Any sudden or long-lasting chest pain is a reason for concern. Many heart diseases and conditions can go unnoticed until pain strikes, indicating a critical problem. While chest pain often accompanies heart attacks, there are other conditions which can cause similar discomfort. Angina, a common health issue caused by decreased blood flow to the heart, can present many of the same symptoms as a heart attack but does not require immediate emergency medical treatment as a heart attack. Dive in and discover the differences between angina pain and a heart attack, and the warning signs that all patients should be aware of.
The Causes Of A Heart Attack Versus Angina Pain
Angina is usually related to heart disease and occurs when plaque, a fatty substance, builds up within the arteries, blocking blood flow to the heart muscle, resulting in the heart working harder and with less oxygen. This is what causes the chest pain many individuals feel when living with angina. Blood clots in the arteries of the heart can also cause angina, however, blood clots in the heart usually lead to a heart attack. Other causes of angina and chest pain include a pulmonary embolism, hypertrophic cardiomyopathy, aortic stenosis, pericarditis, and aortic dissection.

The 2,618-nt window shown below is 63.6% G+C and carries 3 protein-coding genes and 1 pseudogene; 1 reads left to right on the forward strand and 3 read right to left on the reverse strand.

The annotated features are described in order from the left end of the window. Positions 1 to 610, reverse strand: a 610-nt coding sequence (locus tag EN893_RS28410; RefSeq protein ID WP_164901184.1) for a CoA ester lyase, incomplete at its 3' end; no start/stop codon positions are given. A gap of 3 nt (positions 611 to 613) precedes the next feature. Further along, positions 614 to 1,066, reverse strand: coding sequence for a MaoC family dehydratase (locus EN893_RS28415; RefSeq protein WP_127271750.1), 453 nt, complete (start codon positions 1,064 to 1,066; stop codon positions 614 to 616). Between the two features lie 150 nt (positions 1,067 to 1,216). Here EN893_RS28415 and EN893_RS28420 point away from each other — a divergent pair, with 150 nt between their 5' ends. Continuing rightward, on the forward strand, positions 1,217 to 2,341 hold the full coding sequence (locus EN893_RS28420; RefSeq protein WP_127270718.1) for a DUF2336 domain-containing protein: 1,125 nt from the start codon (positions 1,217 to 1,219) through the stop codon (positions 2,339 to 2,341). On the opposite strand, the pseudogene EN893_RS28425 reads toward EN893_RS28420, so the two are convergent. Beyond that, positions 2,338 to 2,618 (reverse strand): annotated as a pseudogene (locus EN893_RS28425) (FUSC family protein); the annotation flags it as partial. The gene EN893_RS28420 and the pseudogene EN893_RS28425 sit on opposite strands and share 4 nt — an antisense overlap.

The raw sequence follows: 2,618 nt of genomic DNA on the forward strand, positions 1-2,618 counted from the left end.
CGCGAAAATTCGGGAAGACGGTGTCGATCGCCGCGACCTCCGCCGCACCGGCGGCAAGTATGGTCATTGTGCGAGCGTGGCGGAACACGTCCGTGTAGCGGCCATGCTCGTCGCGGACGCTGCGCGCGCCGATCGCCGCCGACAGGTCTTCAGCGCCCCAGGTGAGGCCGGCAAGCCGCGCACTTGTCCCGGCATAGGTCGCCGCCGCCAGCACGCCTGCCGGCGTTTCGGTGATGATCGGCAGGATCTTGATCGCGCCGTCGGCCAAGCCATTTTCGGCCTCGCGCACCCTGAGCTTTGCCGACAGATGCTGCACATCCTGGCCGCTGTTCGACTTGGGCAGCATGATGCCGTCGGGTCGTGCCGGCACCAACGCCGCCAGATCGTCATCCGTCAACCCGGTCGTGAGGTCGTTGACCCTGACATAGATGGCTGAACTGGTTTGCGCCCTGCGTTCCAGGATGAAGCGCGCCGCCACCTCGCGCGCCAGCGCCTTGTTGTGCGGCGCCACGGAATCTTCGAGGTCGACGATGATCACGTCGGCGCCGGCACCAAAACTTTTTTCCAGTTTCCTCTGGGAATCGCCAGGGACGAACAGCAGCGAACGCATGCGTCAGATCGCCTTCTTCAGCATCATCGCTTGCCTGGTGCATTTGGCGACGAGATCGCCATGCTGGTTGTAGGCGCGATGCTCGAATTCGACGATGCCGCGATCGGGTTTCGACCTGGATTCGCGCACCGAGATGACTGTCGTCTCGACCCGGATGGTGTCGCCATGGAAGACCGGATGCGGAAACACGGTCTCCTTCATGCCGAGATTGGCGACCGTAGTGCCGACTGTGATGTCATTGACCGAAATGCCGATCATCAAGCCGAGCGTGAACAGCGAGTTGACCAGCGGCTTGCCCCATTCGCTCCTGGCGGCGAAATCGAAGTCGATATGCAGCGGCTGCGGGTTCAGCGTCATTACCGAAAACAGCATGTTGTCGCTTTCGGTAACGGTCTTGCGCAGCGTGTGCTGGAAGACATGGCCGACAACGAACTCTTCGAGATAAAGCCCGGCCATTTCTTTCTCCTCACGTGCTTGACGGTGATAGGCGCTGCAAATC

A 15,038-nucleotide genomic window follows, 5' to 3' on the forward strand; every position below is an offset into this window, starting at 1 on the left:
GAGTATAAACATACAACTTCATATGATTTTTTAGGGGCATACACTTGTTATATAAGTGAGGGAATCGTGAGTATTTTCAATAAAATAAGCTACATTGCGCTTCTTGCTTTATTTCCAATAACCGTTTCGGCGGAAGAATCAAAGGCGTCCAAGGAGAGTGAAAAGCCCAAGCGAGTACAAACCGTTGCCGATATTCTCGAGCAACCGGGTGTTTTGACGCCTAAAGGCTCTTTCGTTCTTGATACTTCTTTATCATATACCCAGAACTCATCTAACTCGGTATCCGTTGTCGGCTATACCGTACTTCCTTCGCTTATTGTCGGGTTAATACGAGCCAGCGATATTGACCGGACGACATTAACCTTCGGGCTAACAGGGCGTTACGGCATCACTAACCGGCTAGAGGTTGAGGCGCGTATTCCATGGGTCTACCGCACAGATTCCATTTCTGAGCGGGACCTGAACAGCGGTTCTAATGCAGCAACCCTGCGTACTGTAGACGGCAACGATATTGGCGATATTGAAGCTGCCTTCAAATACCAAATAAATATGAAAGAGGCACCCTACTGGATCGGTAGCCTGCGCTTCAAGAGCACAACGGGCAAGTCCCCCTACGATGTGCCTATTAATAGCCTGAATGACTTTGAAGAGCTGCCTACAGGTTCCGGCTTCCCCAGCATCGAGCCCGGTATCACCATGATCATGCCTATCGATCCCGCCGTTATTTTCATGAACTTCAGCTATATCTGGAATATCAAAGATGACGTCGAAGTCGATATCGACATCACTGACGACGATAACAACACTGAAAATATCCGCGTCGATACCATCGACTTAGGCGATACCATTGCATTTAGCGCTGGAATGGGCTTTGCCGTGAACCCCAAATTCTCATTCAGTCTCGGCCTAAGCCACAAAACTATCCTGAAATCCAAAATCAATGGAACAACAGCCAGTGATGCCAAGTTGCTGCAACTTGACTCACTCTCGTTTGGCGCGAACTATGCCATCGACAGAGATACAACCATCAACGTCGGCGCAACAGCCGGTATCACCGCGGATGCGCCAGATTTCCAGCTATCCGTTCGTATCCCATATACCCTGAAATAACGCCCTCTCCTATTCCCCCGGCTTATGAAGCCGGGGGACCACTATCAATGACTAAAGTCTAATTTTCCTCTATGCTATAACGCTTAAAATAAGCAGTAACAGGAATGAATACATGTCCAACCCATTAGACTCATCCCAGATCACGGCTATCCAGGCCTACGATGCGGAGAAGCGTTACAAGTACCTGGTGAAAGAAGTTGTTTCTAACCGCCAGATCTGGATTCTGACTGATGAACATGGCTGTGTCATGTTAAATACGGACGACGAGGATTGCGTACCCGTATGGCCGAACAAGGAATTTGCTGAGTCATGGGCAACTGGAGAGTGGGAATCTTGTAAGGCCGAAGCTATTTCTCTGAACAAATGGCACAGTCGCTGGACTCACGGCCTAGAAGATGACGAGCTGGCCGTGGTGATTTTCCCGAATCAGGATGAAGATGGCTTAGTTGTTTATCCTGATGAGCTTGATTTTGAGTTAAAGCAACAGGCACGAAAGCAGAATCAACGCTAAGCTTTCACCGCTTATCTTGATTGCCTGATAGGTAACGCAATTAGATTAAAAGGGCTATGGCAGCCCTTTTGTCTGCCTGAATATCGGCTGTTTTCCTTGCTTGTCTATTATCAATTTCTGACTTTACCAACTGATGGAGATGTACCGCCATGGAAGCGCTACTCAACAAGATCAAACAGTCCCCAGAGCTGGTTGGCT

A heart attack occurs when one or more of the coronary arteries become blocked, usually from plaque. A coronary artery can narrow from the buildup of multiple substances, including cholesterol, which results in coronary artery disease, which is the most common cause of a heart attack.
Next, discover one of the common differences between angina and heart attacks.